27. V. V Chari & Patrick J. Kehoe & Ellen R. McGrattan, 2002. "Can Sticky Price Models Generate Volatile and Persistent Real Exchange Rates?," Review of Economic Studies, Oxford University Press, vol. 69(3), pages 533-563.
  28. Kevin X. D. Huang & Zheng Liu, 2004. "Production interdependence and welfare," Research Working Paper RWP 04-04, Federal Reserve Bank of Kansas City.
  29. Maurice Obstfeld and Kenneth Rogoff., 1995. "Exchange Rate Dynamics Redux," Center for International and Development Economics Research (CIDER) Working Papers C95-048, University of California at Berkeley.
  30. Bennett T. McCallum & Edward Nelson, 2005. "Targeting versus instrument rules for monetary policy," Proceedings, Board of Governors of the Federal Reserve System (U.S.), pages 225-245.
  31. Erceg, Christopher J. & Henderson, Dale W. & Levin, Andrew T., 2000. "Optimal monetary policy with staggered wage and price contracts," Journal of Monetary Economics, Elsevier, vol. 46(2), pages 281-313, October.
  32. Kang Shi & Juanyi Xu, 2007. "Optimal Monetary Policy with Vertical Production and Trade," Review of International Economics, Wiley Blackwell, vol. 15(3), pages 514-537, 08.
  33. Svensson, Lars E. O., 2002. "Inflation targeting: Should it be modeled as an instrument rule or a targeting rule?," European Economic Review, Elsevier, vol. 46(4-5), pages 771-780, May.
  34. Feve, Patrick & Matheron, Julien & Poilly, Celine, 2007. "Monetary policy dynamics in the Euro area," Economics Letters, Elsevier, vol. 96(1), pages 97-102, July.
  35. Sutherland, Alan, 2006. "The expenditure switching effect, welfare and monetary policy in a small open economy," Journal of Economic Dynamics and Control, Elsevier, vol. 30(7), pages 1159-1182, July.
  36. Alan Sutherland, 2005. "Cost-push shocks and monetary policy in open economies," Oxford Economic Papers, Oxford University Press, vol. 57(1), pages 1-33, January.
  37. Devereux, Michael B. & Engel, Charles, 2007. "Expenditure switching versus real exchange rate stabilization: Competing objectives for exchange rate policy," Journal of Monetary Economics, Elsevier, vol. 54(8), pages 2346-2374, November.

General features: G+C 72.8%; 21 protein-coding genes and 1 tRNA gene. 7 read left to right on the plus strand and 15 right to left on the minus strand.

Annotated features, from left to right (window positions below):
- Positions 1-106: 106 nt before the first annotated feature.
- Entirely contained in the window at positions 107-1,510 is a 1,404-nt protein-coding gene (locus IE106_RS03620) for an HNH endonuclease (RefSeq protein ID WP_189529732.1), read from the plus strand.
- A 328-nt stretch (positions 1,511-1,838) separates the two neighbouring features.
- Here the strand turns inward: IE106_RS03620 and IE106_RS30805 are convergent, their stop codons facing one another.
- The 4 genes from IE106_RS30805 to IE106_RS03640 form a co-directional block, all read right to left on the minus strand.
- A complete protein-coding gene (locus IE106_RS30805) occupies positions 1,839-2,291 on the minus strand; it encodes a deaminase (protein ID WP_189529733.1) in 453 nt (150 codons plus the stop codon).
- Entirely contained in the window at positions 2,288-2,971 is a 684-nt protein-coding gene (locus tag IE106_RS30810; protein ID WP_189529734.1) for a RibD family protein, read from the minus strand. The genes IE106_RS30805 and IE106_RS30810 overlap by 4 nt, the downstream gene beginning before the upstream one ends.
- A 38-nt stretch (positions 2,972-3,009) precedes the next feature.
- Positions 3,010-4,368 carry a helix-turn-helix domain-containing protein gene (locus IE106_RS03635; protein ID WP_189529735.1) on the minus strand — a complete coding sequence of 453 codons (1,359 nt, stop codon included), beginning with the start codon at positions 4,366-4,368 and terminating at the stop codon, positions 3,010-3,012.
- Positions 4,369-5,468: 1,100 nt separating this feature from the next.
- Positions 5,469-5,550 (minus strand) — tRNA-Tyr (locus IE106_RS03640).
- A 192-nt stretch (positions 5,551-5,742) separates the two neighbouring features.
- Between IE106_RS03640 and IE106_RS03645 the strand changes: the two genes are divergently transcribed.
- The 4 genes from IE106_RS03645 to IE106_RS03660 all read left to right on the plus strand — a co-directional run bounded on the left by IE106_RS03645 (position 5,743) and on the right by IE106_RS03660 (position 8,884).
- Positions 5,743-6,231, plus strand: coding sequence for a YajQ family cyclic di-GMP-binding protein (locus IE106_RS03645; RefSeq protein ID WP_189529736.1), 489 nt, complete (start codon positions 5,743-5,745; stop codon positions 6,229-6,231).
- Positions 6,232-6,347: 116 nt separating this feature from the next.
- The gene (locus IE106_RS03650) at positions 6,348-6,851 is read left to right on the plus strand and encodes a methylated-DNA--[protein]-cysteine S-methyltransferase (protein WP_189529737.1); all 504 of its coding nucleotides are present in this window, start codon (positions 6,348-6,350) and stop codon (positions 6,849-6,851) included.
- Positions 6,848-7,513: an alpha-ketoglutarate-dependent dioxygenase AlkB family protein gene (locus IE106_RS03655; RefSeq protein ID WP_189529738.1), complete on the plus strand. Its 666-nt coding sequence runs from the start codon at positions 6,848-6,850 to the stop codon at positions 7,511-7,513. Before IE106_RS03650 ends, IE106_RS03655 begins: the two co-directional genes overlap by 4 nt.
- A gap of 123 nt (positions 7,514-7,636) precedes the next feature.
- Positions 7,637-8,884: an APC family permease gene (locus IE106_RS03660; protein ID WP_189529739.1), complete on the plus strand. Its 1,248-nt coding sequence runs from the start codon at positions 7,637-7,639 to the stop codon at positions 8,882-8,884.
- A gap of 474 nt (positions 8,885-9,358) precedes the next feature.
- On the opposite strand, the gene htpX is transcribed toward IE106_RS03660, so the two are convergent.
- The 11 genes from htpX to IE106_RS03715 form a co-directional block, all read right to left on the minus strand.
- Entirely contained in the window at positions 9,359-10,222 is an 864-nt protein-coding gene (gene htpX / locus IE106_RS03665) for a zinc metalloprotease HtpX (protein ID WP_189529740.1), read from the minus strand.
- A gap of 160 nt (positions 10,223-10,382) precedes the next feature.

Full references (including those not matched with items on IDEAS)

This item is not listed on Wikipedia, on a reading list or among the top items on IDEAS.

When requesting a correction, please mention this item's handle: RePEc:ses:arsjes:2010-ii-2. See general information about how to correct material in RePEc.

For technical questions regarding this item, or to correct its authors, title, abstract, bibliographic or download information, contact: (Peter Steiner)

If you have authored this item and are not yet registered with RePEc, we encourage you to do it here. This allows to link your profile to this item. It also allows you to accept potential citations to this item that we are uncertain about.

If references are entirely missing, you can add them using this form.

If the full references list an item that is present in RePEc, but the system did not link to it, you can help with this form.

If you know of missing items citing this one, you can help us creating those links by adding the relevant references in the same way as above, for each refering item. If you are a registered author of this item, you may also want to check the "citations" tab in your profile, as there may be some citations waiting for confirmation.

Please note that corrections may take a couple of weeks to filter through the various RePEc services.

This information is provided to you by IDEAS at the Research Division of the Federal Reserve Bank of St. Louis using RePEc data.